We're not lost, Sergeant, We're in … France

65th anniversaries
17 July 2009, 09:18
Filed under: Books | Tags: , ,

Last year, my lovely wife asked me if I’d be interested in returning to Normandy for the 65th anniversary of D-Day. Of course, I nearly jumped out of my chair. She fell in love with Normandy on our honeymoon and wanted to go back. We are likely to go back several times, I’m sure. We even discussed the idea of moving there, though that is a rather slim possibility for now.

Bill Galbraith and Manny Barrios, with Roger Day in the background

Bill Galbraith and Manny Barrios, with Roger Day in the background

So, we went to Normandy, stayed in a self-catering Gite, toured with Battlebus and visited many sites. The highlight of the trip for me was meeting four men: Roger Day, Ian Gardner, Manny Barrios and Bill Galbraith. Manny and Bill are veterans of I Company, 3rd Battalion, 506th Parachute Infantry Regiment. Roger and Ian wrote a book about the 506th, Tonight We Die As Men, and the four of them were signing it at the Dead Man’s Corner Museum. I’d heard about it from Paul Woodadge, who runs the Battlebus battlefield tour company, since he would be spending most of June 6th there. Both Ian and Roger were friendly, engaging and seemed honestly interested in my own little research project on Edson Raff.

When Bill was signing my book, I told him about Melissa’s father having served two tours in Viet Nam with the Signal Corps and I let Bill know what an honor it was to meet him. Melissa says that both Bill and I got a little misty over it. As I was talking to Roger, someone thanked Manny prodigiously and Manny said, “I don’t know why you’re thanking me. These fellas wrote the book.” To have given so much, but to expect so little is one of the things that distinguishes these heroes. There’s no pounding of their chests and proclamations that they’re “the greatest”. I’ve often heard veterans say that the heroes are the ones who didn’t come home. The humility and clarity of thought is amazing. Manny, we can’t thank them, so, please, let us thank you….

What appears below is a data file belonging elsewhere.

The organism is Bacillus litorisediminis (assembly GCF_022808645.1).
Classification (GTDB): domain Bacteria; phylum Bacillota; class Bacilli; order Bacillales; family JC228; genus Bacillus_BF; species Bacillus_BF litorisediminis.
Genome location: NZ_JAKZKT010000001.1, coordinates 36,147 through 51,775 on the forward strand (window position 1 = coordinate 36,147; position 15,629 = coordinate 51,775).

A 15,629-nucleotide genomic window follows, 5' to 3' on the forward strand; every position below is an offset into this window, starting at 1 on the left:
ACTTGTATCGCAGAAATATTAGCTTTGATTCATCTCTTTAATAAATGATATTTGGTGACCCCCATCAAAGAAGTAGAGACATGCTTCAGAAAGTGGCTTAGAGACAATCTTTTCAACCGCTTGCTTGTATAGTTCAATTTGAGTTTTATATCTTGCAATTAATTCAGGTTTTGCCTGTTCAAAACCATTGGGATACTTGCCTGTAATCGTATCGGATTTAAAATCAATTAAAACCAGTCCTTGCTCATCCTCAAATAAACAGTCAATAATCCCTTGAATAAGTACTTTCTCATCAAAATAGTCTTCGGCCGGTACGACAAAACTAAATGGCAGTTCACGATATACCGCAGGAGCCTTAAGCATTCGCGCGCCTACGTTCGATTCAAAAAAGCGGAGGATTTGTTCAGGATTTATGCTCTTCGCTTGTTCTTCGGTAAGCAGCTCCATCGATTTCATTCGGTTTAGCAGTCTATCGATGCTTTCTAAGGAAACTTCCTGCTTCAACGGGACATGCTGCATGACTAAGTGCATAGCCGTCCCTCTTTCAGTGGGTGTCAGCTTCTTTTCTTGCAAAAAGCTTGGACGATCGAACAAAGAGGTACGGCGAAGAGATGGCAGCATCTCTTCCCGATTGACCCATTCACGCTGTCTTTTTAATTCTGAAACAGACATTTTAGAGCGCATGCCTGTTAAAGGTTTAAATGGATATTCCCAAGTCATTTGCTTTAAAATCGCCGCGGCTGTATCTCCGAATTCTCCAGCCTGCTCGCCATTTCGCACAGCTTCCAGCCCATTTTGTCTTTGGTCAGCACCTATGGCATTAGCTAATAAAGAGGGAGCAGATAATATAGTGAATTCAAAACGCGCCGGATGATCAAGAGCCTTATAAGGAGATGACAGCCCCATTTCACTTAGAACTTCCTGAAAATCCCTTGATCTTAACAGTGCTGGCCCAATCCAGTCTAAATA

I got to talking to Roger in more depth about my research and he recommended Charlie Turnbow’s book (and another on the 509th that is out of print and currently selling for about $300). He perked up when he’d heard me talking to Ian about Edson Raff, so when I got down to that end of the line, he was percolating with information and ideas. It was such a pleasure to have someone know who I was talking about and where to look for more information. I’ve now received Charlie’s book from his wife, Beverly, and have started to read it. In a way, studying these men is a way of joining a community. There are other souls out there who are interested in the same things I am, and are eager to share their knowledge. They seem, as I know I do, overjoyed when they find another who shares their compulsion. Some of the joy of life is in sharing, be it sharing bread, sharing wine, sharing labor or sharing knowledge.

On August 4th and 5th, I’ll be attending events to honor the veterans of Operation Dragoon, to be held at the Sheraton Arlington. More opportunities to be with veterans and amongst the members of this community of historians.

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